Nebraska has a lottery. One of the games is “Pick 3”, where each player selects 3 one-digit numbers, and once a day a computer selects a winning sequence. The player wins if they have the same three numbers in the same order.

Monday (Jan 19, 2009), the winning numbers were 1-9-6. One lucky Nebraskan had bet the same combination, winning the top prize of $600.

Tuesday (Jan 20, 2009), the winning numbers were ALSO 1-9-6. This time, three people had the winning combination. (No, the person who won on Monday didn’t play the same combination on Tuesday.)

The news accounts of this event say that the two drawings were done on different computers (preempting the unspoken suspicion that there was some systematic error in the process).

According to the Associated Press, the probability of this happening are one in a million. And indeed, there are 1,000,000 possible combinations of winning numbers over two consecutive nights, since if you just concatenate the digits you get all the strings from 000000 to 999999.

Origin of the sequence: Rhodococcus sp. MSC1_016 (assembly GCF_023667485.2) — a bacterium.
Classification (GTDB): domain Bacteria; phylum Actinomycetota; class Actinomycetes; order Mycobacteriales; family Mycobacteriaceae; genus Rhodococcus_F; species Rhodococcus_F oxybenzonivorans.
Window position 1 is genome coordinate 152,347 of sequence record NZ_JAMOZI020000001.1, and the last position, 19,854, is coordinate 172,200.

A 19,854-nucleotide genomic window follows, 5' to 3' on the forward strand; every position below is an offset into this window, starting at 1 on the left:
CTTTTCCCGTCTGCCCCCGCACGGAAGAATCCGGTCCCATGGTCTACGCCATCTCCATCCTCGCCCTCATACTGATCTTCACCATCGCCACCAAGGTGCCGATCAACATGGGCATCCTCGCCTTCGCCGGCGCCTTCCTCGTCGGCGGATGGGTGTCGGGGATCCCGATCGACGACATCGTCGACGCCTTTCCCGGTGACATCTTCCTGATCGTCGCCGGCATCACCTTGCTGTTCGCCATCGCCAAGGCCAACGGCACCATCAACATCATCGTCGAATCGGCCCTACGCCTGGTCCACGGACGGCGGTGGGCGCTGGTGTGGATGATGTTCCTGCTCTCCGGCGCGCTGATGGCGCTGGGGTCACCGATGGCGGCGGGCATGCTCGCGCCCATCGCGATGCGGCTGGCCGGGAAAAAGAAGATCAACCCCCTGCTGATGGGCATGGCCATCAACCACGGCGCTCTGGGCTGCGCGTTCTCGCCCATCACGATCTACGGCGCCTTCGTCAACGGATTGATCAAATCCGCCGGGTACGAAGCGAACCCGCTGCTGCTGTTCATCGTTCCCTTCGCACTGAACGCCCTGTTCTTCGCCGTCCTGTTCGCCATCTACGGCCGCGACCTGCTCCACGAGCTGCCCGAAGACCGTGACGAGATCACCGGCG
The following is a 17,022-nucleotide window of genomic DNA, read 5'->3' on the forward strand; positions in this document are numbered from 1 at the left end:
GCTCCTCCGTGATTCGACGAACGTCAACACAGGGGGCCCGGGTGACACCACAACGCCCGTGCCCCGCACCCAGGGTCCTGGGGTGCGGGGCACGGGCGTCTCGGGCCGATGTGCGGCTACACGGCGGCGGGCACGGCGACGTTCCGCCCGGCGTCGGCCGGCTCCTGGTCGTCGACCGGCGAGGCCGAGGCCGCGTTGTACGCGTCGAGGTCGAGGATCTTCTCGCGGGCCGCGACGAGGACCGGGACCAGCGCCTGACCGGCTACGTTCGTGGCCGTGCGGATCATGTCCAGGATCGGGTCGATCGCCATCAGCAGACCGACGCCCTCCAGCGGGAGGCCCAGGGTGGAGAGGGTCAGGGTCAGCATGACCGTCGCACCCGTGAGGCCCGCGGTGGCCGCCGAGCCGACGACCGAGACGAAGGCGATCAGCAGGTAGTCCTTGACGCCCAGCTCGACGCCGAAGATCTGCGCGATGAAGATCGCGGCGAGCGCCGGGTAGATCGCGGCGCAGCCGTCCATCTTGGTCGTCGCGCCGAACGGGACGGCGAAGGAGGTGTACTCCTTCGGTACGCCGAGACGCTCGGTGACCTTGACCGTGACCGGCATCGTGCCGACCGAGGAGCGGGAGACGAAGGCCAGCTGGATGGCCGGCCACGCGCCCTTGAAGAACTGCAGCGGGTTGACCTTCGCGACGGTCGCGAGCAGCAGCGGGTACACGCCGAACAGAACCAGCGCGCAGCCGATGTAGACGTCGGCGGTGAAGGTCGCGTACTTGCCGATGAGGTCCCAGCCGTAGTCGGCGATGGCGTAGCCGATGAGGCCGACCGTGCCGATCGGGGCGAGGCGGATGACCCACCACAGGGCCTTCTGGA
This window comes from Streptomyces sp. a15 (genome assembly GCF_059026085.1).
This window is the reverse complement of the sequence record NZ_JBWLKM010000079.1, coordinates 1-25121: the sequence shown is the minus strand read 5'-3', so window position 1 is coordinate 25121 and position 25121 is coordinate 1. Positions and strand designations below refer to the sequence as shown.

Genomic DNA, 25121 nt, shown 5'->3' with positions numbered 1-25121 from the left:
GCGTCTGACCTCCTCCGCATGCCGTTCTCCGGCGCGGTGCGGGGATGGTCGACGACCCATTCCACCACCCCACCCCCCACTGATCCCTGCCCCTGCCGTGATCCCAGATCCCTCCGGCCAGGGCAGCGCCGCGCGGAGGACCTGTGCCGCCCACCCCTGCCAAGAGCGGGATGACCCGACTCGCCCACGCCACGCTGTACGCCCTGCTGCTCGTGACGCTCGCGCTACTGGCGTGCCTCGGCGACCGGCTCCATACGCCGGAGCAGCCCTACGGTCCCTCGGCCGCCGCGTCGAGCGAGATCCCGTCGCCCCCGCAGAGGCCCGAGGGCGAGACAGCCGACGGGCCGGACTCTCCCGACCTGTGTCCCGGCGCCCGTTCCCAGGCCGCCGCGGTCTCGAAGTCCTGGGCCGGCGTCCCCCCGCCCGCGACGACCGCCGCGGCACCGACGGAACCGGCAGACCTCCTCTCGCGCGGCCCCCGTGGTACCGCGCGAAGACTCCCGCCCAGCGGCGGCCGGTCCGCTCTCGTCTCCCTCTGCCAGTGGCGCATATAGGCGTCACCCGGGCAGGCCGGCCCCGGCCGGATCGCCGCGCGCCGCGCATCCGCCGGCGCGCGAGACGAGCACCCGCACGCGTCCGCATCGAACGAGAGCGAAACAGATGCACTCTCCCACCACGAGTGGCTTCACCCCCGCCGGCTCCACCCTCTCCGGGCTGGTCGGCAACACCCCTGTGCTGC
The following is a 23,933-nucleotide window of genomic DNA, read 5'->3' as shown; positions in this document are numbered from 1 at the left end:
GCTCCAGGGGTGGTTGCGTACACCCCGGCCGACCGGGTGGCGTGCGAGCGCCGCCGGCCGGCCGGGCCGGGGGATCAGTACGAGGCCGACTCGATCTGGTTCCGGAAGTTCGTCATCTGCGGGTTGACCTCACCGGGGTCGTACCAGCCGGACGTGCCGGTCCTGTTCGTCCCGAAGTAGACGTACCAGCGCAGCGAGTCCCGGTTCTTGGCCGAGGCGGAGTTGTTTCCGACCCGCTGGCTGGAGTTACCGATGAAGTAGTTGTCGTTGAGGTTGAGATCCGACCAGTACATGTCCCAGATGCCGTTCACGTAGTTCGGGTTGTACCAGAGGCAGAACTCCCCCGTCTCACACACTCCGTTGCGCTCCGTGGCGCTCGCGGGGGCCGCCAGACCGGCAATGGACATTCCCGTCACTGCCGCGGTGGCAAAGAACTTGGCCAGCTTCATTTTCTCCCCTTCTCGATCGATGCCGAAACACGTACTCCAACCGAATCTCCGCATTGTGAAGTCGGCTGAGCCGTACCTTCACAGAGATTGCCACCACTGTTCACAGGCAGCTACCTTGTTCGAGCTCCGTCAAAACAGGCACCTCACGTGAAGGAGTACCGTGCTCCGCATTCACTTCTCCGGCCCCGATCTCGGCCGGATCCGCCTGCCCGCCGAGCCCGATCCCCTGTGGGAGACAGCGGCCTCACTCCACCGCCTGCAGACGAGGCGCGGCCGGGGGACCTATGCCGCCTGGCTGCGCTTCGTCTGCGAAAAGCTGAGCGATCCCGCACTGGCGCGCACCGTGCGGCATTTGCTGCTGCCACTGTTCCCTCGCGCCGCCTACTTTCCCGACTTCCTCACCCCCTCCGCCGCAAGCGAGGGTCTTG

But to say the probability is one in one million means you’re measuring the probability of having 1-9-6 come up a winner in both drawings. Most readers of the news story probably aren’t struck by that specific combination, but merely from the fact that the two numbers agree. That sort of coincidence is far more likely to occur, with a probability of 1 in 1000 (since there are 1000 possible draws on Tuesday, and only 1 of them will match Monday’s combination).

The probability that two consecutive draws do not match is 999/1000. But the probability that after n+1 drawings, no consecutive pair will match, is . For n=366, we find that the probability of no matching pairs to be roughly 70%, which means that over the course of one year of Pick 3 drawings, there’s a 30% chance of having the same numbers win two nights in a row at least once that year.

In two years of Pick 3 drawings, there is a more than 50% likelihood that the winning numbers will match on some pair of consecutive evenings.

As one of my Philosophy professors used to say, “Some surprises are not unexpected.”